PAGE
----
Even though it appears to be more ideal than just peacebuilding, substantial criticisms of liberal peacebuilding have been highlighted. First, liberal peacebuilding that prioritises economic and political institutionalism above security ignores the fact that security is a product of liberalism, which drives today’s post-conflict development and peacebuilding rhetoric (Ramsbotham & Woodhouse, 2016). The violence in Sierra Leone, for example, did not stop because liberal peacebuilding overlooked security. Second, the reforms that liberal peacebuilding aims to achieve must first be understood and absorbed by the people living in the conflict-affected state (Ramsbotham & Woodhouse, 2016). Liberal peacebuilding aims to establish political and economic institutions, but it ignores whether the local population of the conflict-affected state support them.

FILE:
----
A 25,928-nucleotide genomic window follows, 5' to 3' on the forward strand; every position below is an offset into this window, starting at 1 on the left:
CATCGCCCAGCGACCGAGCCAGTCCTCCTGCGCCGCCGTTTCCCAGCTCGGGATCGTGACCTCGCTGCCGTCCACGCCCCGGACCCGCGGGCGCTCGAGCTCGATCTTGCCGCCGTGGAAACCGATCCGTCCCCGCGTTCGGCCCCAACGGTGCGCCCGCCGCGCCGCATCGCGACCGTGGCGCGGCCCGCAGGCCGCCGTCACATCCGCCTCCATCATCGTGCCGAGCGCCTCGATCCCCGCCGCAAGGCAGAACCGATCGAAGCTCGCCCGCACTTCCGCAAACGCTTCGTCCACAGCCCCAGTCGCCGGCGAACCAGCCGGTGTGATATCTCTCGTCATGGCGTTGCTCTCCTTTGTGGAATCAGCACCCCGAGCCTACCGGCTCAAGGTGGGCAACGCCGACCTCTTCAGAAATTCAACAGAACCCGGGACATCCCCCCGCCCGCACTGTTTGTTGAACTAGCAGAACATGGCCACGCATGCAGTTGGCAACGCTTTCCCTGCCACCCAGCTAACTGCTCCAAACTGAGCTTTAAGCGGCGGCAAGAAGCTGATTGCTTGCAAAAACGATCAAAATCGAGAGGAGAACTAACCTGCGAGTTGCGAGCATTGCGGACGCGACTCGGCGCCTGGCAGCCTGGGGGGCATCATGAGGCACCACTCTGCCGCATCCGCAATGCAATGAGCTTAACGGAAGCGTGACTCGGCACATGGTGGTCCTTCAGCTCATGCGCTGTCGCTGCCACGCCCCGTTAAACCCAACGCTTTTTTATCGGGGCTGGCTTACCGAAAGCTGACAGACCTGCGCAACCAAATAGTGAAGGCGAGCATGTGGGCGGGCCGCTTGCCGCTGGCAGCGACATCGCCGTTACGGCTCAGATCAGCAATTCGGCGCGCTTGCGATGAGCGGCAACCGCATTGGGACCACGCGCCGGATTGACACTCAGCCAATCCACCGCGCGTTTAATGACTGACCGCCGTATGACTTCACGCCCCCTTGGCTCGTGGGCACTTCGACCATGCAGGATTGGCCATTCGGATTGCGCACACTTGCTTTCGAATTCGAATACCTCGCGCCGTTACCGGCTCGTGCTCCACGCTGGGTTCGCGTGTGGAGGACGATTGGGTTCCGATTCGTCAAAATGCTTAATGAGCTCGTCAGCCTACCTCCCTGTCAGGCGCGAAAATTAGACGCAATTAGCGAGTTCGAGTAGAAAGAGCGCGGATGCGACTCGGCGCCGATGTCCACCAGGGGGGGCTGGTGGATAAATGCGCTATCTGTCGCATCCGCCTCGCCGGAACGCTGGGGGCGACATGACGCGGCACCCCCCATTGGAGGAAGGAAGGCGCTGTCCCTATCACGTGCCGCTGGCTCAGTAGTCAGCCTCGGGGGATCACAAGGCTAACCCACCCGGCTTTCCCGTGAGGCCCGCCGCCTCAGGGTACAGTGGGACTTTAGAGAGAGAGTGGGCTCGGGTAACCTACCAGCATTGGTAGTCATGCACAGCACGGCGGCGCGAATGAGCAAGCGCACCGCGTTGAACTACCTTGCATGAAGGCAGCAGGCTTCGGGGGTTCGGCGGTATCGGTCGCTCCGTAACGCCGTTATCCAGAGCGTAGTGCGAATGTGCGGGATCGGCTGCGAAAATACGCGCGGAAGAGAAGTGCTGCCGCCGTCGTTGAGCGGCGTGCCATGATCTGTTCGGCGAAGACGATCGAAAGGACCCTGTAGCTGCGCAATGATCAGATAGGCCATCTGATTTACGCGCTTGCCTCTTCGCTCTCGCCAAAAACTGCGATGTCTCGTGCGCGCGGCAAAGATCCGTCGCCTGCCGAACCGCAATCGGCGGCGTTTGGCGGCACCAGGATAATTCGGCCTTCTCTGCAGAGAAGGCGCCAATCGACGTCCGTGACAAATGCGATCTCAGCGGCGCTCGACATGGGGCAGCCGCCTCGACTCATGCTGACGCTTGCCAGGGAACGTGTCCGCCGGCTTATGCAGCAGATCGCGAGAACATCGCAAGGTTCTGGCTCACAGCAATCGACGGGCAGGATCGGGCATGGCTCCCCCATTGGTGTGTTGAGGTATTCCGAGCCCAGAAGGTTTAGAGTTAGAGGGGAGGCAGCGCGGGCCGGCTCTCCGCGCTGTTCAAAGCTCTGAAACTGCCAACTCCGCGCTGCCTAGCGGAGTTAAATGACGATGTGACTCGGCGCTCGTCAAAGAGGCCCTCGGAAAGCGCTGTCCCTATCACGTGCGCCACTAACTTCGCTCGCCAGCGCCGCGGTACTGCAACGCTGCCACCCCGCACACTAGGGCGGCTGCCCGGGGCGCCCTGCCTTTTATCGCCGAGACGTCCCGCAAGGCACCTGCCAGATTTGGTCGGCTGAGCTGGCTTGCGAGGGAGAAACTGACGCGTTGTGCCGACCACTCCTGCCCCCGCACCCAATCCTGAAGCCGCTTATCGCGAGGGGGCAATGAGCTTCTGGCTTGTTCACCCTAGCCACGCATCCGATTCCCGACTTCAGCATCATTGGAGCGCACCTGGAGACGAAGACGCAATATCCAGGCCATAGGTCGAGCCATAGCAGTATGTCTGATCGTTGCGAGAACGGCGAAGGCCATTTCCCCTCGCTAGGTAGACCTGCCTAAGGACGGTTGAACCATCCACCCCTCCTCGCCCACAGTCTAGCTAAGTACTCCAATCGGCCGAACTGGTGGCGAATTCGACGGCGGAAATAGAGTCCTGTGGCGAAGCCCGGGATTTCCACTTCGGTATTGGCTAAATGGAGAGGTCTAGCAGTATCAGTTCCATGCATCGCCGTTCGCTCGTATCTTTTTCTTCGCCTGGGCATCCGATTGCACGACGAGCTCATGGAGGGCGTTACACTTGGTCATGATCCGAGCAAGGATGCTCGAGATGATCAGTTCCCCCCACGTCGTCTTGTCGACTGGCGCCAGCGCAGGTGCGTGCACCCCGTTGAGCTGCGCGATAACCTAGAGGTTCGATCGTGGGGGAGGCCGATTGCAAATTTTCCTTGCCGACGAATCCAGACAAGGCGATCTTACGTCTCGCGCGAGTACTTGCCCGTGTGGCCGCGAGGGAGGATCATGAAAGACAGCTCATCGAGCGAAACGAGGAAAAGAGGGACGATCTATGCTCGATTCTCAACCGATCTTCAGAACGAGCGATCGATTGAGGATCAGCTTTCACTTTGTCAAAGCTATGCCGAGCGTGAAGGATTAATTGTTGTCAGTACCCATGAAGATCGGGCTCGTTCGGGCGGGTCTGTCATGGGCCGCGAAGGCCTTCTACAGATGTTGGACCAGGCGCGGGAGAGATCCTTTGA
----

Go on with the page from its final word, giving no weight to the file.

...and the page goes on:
One of the outstanding difficulties has always been the establishment of democracy. States that offer liberal peacebuilding first claim to establish a consolidated democracy, but in the end, they ultimately strive to impose their democracy model (Reychler, 2001). With the resurrection of the notion of the civilizing mission, some see liberal peacebuilding as a new stage of colonialism (Reychler, 2001). They claim that once liberal peacebuilding begins, the conflict-affected state becomes reliant on liberal peacebuilder states, which tend to reinterpret notions like civilisation, modernity, and progress for them (Reychler, 2001). It also results in political control, physical occupation, and dominance of recipient countries.